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WASHINGTON About one-half to two-thirds of American Indian and Alaska Native fourth and eighth graders score at or above the Basic level in mathematics and reading, according to the study.
Arne Duncan, Secretary of Education
“American Indian and Alaska Native students need a top-flight education in order to fully participate in a 21st century economy, and the wide and persistent gap between our fourth and eighth grade Native students and their peers highlights that we need to do more to help these students,”
said Arne Duncan, Secretary of Education.
Average math scores for fourth grade American Indian and Alaska Native students attending Bureau of Indian Education schools have improved since 2009 according to a national study released Tuesday, though the overall academic progress of these students has stalled since 2005.
The National Indian Education Study (NIES) study, which provides data on the educational achievement and experiences of American Indian and Alaska Native students, also reveals details about these students' cultural exposure, academic aspirations, school conditions, and curriculum.
“For too many American Indian and Alaska Native students, progress in closing the achievement gap has been too slow,”
said Joyce Silverthorne, Director of the Office of Indian Education.
“This report provides a key opportunity for increasing our understanding of the challenge and fostering the collaboration necessary to erase the achievement gap.”
First conducted in 2005 and again in 2007, 2009, and 2011, the National Indian Education Study reports results for the overall American Indian and Alaska Native population. Additionally, results are broken down by eligibility for the National School Lunch Program, gender, and type of school.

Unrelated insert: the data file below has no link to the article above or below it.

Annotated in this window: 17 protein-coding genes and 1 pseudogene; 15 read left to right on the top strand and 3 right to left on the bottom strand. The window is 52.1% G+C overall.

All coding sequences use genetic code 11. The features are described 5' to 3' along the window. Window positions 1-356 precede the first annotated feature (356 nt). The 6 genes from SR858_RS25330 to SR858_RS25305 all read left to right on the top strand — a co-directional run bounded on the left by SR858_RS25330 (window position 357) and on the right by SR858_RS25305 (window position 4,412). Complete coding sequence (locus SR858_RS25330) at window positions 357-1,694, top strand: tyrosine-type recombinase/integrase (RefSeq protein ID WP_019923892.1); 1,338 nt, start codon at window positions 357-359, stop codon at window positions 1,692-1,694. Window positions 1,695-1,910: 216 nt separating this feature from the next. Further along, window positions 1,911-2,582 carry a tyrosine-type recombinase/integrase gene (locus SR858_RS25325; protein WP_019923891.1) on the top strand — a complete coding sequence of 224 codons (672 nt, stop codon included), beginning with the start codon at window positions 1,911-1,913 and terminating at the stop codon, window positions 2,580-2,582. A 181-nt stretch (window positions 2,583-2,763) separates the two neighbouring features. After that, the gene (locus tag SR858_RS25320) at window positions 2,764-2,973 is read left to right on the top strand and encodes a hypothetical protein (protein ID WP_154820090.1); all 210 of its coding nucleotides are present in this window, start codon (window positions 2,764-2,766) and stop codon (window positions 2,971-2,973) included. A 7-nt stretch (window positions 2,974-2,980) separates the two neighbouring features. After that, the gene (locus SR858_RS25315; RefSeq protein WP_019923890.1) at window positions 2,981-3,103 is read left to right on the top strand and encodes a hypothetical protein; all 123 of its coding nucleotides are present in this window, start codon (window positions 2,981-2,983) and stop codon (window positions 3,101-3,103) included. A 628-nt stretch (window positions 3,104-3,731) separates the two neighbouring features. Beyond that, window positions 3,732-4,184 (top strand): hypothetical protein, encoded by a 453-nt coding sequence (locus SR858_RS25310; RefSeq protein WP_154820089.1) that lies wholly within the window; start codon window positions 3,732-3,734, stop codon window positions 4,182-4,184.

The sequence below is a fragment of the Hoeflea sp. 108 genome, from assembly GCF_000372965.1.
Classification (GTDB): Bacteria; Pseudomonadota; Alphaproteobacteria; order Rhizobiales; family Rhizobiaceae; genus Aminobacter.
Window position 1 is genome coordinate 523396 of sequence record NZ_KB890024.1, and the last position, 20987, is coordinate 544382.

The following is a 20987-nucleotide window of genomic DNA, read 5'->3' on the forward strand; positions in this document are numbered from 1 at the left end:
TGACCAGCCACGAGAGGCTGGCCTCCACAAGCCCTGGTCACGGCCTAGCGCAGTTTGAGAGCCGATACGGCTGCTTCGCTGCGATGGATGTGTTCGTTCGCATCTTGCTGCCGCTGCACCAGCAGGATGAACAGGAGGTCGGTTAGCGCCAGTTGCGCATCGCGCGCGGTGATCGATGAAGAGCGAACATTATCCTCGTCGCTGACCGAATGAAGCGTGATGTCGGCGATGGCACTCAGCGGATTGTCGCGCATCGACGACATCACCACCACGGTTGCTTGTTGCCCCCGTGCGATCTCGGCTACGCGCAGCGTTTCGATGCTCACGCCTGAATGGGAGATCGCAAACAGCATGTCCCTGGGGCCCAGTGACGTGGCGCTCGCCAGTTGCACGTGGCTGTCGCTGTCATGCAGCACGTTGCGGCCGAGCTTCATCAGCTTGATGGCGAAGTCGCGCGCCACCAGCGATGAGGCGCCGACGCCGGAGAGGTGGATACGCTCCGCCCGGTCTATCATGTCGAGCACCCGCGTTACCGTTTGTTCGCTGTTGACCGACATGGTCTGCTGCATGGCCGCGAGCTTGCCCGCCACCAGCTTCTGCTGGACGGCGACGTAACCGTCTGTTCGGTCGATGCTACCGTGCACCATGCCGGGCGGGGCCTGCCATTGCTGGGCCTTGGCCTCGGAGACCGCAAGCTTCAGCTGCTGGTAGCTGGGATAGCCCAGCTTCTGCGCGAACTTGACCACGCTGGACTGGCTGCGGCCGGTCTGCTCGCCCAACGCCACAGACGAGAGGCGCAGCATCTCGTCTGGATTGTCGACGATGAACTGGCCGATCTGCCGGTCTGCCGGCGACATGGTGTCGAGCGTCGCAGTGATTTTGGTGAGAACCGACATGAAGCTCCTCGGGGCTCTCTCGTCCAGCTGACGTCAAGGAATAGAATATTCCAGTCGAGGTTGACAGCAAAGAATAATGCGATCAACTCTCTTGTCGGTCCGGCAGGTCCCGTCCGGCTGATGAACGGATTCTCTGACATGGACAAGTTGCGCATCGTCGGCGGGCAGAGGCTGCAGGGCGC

The report categorizes public schools as "high density," where 25 percent or more of the students are American Indian and Alaska Native, and "low density" schools, where less than 25 percent of the students are American Indian and Alaska Native. The report also shows results for American Indian and Alaska Native students attending schools administered by the Bureau of Indian Education.
The National Indian Education Study uses data from the National Assessment of Educational Progress conducted in 2011. A national sample of approximately 9,500 American Indian and Alaska Native students at grades 4 and 8 participated in the 2011 reading assessment, and the same number participated in the mathematics assessment. In addition to the national results, the study includes results for 12 states with relatively large populations of American Indian and Alaska Native students: Alaska, Arizona, Minnesota, Montana, New Mexico, North Carolina, North Dakota, Oklahoma, Oregon, South Dakota, Utah, and Washington.
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posted July 5, 2012 8:20 am edt